The campaign was nasty, mean-spirited, and misleading. It was also, for the opponents of a Houston measure aimed at fighting discrimination, very successful.

Campaign for Houston supporters check election results at a watch party, Tuesday, Nov. 3, 2015, in Houston.

© 2015 AP Photo/Pat Sullivan

On Tuesday, voters defeated the Houston Equal Rights Ordinance, or HERO, by a wide margin, coming on the heels of an astonishingly dishonest campaign that distorted the ordinance and demonized transgender people.

Opponents persistently and inaccurately suggested that protections for gender identity in public places would permit sexually predatory men and boys’ access to women’s bathrooms and locker rooms, putting them at serious risk. With t-shirts and placards reading “No Men in Women’s Bathrooms: Vote NO on Houston’s Prop #1,” they convinced 61 percent of Houston’s voters to reject the ordinance.

The campaign was misleading. Seventeen states and over 200 municipalities prohibit discrimination on the basis of gender identity in public accommodations. For all the fear mongering, there is no evidence linking these provisions to crimes, like assault. To the contrary, nondiscrimination provisions ensure that transgender people, who regularly experience discrimination and violence in restrooms and elsewhere, are able to access public spaces safely and free from harassment.

All Houstonians are worse off as a result of this cynical campaign. Lost in the narrow focus of the opposition to HERO was the protection the ordinance offered against discrimination by sex, race, color, ethnicity, national origin, age, familial status, marital status, military status, religion, disability, sexual orientation, genetic information, and pregnancy, as well as gender identity. It also painted HERO as an ordinance about bathrooms alone, when it addressed discrimination in employment, housing, city services, and other public accommodations.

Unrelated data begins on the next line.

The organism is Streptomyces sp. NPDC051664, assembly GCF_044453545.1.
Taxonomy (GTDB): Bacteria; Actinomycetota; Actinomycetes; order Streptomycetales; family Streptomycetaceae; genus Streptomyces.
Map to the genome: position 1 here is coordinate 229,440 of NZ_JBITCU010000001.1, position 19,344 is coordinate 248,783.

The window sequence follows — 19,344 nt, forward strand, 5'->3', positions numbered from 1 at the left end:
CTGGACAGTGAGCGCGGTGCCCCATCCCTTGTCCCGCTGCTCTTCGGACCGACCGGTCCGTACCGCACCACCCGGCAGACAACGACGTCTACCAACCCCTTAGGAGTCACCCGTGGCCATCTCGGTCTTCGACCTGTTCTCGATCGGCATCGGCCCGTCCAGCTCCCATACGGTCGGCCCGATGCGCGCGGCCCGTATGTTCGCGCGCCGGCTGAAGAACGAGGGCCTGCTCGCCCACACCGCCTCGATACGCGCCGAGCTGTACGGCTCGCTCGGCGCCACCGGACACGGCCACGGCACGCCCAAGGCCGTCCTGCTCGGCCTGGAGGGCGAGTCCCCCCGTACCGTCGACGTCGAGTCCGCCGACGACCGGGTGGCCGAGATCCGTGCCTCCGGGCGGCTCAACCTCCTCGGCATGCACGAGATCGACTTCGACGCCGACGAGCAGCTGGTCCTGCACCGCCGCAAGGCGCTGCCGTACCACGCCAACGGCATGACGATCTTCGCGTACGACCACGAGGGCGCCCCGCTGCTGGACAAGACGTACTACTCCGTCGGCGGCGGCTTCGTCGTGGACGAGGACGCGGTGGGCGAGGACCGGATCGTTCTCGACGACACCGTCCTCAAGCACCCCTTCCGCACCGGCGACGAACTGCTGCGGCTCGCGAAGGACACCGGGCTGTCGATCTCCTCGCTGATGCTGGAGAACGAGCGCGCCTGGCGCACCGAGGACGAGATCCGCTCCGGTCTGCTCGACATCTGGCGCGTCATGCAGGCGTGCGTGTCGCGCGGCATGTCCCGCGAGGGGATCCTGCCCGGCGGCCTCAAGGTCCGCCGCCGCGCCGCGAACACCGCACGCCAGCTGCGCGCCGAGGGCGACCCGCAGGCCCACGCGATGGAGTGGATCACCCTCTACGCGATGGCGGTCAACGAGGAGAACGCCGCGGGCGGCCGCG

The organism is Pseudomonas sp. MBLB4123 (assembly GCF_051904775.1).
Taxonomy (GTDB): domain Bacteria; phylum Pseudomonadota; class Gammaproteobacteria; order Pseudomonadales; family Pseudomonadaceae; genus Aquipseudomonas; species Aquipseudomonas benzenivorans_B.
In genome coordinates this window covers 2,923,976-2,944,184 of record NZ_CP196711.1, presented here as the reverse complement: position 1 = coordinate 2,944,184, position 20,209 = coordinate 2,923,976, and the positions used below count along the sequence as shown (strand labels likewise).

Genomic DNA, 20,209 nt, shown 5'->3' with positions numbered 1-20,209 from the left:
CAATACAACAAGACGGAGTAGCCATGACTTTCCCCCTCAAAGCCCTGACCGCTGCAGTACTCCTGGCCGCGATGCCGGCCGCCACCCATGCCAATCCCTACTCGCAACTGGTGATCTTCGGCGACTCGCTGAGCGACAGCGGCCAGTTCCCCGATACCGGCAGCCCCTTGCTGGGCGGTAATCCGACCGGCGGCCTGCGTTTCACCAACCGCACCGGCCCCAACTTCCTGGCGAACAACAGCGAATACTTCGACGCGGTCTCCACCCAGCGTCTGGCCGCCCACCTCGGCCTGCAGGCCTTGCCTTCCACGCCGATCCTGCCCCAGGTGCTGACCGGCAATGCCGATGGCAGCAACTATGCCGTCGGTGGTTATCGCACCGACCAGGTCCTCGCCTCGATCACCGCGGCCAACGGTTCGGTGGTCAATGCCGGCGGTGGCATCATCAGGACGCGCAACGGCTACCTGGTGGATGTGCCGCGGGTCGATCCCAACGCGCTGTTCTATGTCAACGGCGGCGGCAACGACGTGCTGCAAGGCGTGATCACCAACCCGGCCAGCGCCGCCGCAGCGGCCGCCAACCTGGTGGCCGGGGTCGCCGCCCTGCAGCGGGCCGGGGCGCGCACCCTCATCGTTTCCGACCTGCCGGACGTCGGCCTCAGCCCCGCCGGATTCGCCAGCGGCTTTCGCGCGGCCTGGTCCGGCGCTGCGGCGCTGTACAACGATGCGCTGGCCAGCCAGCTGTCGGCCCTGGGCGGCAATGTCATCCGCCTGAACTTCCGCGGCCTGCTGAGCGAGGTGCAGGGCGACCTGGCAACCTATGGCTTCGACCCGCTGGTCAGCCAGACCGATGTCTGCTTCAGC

The defeat of HERO is a setback, but the ability to access public accommodations free from discrimination remains crucial. In the aftermath of the vote, supporters of HERO have set to work affirming the importance of equality for all and debunking the falsehoods and stereotypes peddled by opponents. In the long run, making that honest case for fully inclusive nondiscrimination protections is a winning strategy, both in Houston and nationally.